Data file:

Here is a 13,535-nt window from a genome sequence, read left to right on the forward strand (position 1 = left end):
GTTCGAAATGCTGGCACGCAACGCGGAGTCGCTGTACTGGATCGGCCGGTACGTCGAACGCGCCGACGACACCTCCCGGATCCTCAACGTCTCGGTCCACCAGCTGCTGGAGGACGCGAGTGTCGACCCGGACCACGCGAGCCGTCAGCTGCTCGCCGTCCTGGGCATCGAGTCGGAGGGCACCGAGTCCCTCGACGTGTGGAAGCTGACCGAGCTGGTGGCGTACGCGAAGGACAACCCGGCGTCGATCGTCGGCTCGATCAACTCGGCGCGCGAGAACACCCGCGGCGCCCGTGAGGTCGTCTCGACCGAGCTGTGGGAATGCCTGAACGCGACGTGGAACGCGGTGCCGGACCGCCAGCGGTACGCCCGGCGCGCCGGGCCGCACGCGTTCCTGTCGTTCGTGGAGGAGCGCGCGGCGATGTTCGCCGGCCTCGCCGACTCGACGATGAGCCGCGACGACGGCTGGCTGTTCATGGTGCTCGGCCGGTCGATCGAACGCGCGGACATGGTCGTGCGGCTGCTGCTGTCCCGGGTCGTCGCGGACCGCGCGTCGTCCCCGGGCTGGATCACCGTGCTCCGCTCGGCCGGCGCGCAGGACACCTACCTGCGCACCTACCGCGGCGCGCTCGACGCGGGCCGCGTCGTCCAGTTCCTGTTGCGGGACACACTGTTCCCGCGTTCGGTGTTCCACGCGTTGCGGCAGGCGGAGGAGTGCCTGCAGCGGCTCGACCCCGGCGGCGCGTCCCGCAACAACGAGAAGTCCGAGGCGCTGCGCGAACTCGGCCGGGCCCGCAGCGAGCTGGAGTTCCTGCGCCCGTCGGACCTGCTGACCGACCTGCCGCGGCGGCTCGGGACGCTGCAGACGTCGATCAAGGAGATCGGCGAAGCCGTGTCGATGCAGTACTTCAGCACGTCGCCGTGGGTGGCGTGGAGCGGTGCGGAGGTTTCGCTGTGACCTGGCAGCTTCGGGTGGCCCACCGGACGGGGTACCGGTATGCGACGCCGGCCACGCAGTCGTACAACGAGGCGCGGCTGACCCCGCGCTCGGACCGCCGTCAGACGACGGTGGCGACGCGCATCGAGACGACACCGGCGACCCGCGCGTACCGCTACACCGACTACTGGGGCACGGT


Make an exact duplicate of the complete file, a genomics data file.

Here is a 13,535-nt window from a genome sequence, read left to right on the forward strand (position 1 = left end):
GTTCGAAATGCTGGCACGCAACGCGGAGTCGCTGTACTGGATCGGCCGGTACGTCGAACGCGCCGACGACACCTCCCGGATCCTCAACGTCTCGGTCCACCAGCTGCTGGAGGACGCGAGTGTCGACCCGGACCACGCGAGCCGTCAGCTGCTCGCCGTCCTGGGCATCGAGTCGGAGGGCACCGAGTCCCTCGACGTGTGGAAGCTGACCGAGCTGGTGGCGTACGCGAAGGACAACCCGGCGTCGATCGTCGGCTCGATCAACTCGGCGCGCGAGAACACCCGCGGCGCCCGTGAGGTCGTCTCGACCGAGCTGTGGGAATGCCTGAACGCGACGTGGAACGCGGTGCCGGACCGCCAGCGGTACGCCCGGCGCGCCGGGCCGCACGCGTTCCTGTCGTTCGTGGAGGAGCGCGCGGCGATGTTCGCCGGCCTCGCCGACTCGACGATGAGCCGCGACGACGGCTGGCTGTTCATGGTGCTCGGCCGGTCGATCGAACGCGCGGACATGGTCGTGCGGCTGCTGCTGTCCCGGGTCGTCGCGGACCGCGCGTCGTCCCCGGGCTGGATCACCGTGCTCCGCTCGGCCGGCGCGCAGGACACCTACCTGCGCACCTACCGCGGCGCGCTCGACGCGGGCCGCGTCGTCCAGTTCCTGTTGCGGGACACACTGTTCCCGCGTTCGGTGTTCCACGCGTTGCGGCAGGCGGAGGAGTGCCTGCAGCGGCTCGACCCCGGCGGCGCGTCCCGCAACAACGAGAAGTCCGAGGCGCTGCGCGAACTCGGCCGGGCCCGCAGCGAGCTGGAGTTCCTGCGCCCGTCGGACCTGCTGACCGACCTGCCGCGGCGGCTCGGGACGCTGCAGACGTCGATCAAGGAGATCGGCGAAGCCGTGTCGATGCAGTACTTCAGCACGTCGCCGTGGGTGGCGTGGAGCGGTGCGGAGGTTTCGCTGTGACCTGGCAGCTTCGGGTGGCCCACCGGACGGGGTACCGGTATGCGACGCCGGCCACGCAGTCGTACAACGAGGCGCGGCTGACCCCGCGCTCGGACCGCCGTCAGACGACGGTGGCGACGCGCATCGAGACGACACCGGCGACCCGCGCGTACCGCTACACCGACTACTGGGGCACGGT